CAMBRIDGE, Mass. (AP) -- U.S. COVID-19 cases are up, leading a smattering of school districts, particularly in the Northeast, to bring back mask mandates and recommendations for the first time since the omicron winter surge ended and as the country approaches 1 million deaths in the pandemic.
The return of masking in schools is not nearly as widespread as earlier in the pandemic, particularly as the public's worries over the virus have ebbed. But districts in Maine, New Jersey and Pennsylvania have brought masks back, with a few in Massachusetts also recommending them even as the school year enters its final weeks.
Maine's largest school district, in Portland, said this week masks would return, with Superintendent Xavier Botana saying that was the "safest course at this time" amid rising cases. Bangor, Maine, schools also brought back a universal mask requirement.
High schools in the suburbs of Pittsburgh and in Montclair, New Jersey, a commuter suburb of New York City, also announced a return to masking, albeit temporarily through this week. According to data from the Centers for Disease Control and Prevention, most of the counties in the country considered to have "high" levels of COVID-19 are in the Northeast.
In parts of Massachusetts that have seen high levels of COVID-19 transmission, authorities are also recommending masks in schools.
Reactions have ranged from supportive to angry. On the Facebook page of Woodland Hills High School in suburban Pittsburgh, one woman called the change "#insane."
Diana Martinez and Owen Cornwall, who have a first-grader at Graham and Parks School in Cambridge, Massachusetts, have been following the recommendation to mask their daughter.
"We're very happy about it. It gives us a little peace of mind," said Martinez, 42, a professor at Tufts University. "I think the parents generally trend toward wearing them and that gives us some comfort. It's the same case at our pre-school. There will be a couple of parents who don't mask their child, but we will be masking our child."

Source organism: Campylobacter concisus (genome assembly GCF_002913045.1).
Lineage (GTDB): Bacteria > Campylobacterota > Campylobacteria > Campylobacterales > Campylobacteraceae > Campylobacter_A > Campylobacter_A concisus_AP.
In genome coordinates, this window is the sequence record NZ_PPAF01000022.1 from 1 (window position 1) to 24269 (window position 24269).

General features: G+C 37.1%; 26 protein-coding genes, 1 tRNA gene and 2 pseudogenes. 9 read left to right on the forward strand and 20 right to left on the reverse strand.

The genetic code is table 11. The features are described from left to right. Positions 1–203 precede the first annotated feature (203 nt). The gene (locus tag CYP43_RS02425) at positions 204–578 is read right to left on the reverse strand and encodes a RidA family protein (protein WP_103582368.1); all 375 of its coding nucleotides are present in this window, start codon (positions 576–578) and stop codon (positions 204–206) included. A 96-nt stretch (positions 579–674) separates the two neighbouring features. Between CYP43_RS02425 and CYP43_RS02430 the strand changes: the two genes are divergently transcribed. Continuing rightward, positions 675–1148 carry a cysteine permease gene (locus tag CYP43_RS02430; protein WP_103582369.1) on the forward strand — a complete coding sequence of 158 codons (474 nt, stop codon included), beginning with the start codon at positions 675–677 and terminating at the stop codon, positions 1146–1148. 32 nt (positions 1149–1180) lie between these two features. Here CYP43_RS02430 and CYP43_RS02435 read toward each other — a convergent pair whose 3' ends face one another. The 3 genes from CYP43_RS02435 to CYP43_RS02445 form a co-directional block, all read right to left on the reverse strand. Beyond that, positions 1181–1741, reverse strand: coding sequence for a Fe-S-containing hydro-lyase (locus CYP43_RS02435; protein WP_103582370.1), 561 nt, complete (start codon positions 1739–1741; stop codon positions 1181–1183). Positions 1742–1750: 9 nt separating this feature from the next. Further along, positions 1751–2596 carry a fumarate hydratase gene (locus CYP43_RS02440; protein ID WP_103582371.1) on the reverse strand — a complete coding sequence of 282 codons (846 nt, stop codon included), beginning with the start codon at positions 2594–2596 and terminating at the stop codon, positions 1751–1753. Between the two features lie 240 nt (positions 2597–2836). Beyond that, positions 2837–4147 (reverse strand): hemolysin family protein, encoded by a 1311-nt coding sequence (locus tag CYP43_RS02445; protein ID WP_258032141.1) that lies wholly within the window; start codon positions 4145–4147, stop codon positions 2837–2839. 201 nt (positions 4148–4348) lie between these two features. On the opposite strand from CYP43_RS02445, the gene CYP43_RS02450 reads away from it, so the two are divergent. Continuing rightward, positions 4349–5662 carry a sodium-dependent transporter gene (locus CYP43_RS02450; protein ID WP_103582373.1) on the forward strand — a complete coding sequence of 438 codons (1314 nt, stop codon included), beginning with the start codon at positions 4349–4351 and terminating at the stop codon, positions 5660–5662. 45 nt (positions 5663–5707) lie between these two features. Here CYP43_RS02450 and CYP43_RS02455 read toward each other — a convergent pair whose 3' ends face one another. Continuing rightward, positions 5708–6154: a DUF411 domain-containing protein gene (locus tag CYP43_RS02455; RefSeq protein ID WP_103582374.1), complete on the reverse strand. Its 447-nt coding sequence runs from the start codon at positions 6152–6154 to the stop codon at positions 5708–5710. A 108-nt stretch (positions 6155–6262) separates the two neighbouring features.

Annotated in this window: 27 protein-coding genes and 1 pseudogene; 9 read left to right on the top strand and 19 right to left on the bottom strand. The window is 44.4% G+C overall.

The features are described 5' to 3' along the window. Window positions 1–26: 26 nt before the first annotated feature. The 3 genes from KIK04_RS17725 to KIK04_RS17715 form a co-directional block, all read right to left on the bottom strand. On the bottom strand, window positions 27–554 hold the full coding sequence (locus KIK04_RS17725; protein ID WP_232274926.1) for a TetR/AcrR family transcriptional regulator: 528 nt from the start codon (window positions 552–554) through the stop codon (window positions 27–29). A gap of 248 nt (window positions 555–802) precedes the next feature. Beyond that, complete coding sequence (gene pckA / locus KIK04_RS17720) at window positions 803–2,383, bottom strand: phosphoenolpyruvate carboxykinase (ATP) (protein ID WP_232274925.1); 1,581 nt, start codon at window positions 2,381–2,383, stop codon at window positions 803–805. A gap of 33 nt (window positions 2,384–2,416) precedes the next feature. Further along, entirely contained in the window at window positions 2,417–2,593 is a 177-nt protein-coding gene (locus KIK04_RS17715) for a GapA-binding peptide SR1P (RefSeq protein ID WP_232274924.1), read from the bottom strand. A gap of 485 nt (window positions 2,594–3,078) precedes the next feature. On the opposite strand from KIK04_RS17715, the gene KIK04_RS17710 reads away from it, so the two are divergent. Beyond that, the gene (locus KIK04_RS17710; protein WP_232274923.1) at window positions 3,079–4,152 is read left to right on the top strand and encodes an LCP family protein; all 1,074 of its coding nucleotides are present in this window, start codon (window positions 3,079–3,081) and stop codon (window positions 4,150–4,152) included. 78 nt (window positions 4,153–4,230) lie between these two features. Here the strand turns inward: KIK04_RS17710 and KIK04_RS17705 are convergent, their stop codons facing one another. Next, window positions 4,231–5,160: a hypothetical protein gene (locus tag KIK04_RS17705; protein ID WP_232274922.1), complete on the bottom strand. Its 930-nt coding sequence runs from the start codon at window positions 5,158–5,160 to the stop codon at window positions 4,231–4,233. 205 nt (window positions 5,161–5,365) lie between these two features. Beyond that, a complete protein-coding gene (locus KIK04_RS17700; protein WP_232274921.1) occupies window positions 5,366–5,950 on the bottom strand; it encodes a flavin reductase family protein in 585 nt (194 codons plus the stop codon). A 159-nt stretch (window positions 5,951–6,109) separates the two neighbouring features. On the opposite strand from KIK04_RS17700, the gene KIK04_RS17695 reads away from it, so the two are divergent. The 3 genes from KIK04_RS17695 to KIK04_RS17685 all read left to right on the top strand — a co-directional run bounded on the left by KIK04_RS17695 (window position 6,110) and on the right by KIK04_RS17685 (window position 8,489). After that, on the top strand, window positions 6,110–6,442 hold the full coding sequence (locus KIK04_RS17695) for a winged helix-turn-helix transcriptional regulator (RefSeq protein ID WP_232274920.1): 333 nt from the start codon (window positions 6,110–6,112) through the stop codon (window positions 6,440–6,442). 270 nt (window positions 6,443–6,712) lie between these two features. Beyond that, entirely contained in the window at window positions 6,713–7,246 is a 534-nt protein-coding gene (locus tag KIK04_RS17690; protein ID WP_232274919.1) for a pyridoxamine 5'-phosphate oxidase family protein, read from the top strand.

Cornwall said there seems to be a general consensus in the school community in favor of playing it safe.
"We're sort of lucky in this neighborhood, that they share our concerns with health," said Cornwall, 37, a visiting scholar at Tufts.
Reported daily cases in the U.S. are averaging 79,000, up 50 percent over the past two weeks, according to data compiled by Johns Hopkins University. That's a fraction of where daily case counts stood earlier this year, when they topped 800,000.
However, current case counts are a vast undercount because of a major downturn in testing and the fact tests are being taken at home and not reported to health departments.
An influential modeling group at the University of Washington in Seattle estimates that only 13 percent of cases are being reported to health authorities in the U.S. -- which would mean an undercount of more than a half million new infections every day.
Despite the uptick in cases and the return to masking in a small number of schools, the response across the country has been largely subdued, reflecting the public's exhaustion after more than two years of restrictions.
Outside of schools, however, officials have shown little interest in returning to mask mandates.
Last month, Philadelphia abandoned its indoor mask mandate just days after becoming the first large American city to reimpose the requirement in response to an increase in COVID-19 cases and hospitalizations.
The United States is approaching the grim marker of 1 million deaths from COVID-19. Globally, there have been more than 6 million deaths in the pandemic, according to a tally from Johns Hopkins University.
Hospital workers at Providence St. Joseph Hospital in Orange, California, who labored through the worst of the pandemic paused Wednesday to recognize the sacrifice.
Intensive care unit nurse coordinator Patsy Brandenburger was among the many hospital caregivers who received a blessing from Father Patrick Okonkwo, a hospital chaplain, during the Roman Catholic ceremony.
She recalled the worst days of the pandemic, when the hospital was filled with hundreds of patients, including dozens on ventilators; now the hospital has just seven COVID-19 patients.
"The amount of patients we saw that passed away in the ICU was so, so, so hard. And just the families that couldn't be there with them was extremely hard on all of us," Brandenburger said fighting away tears.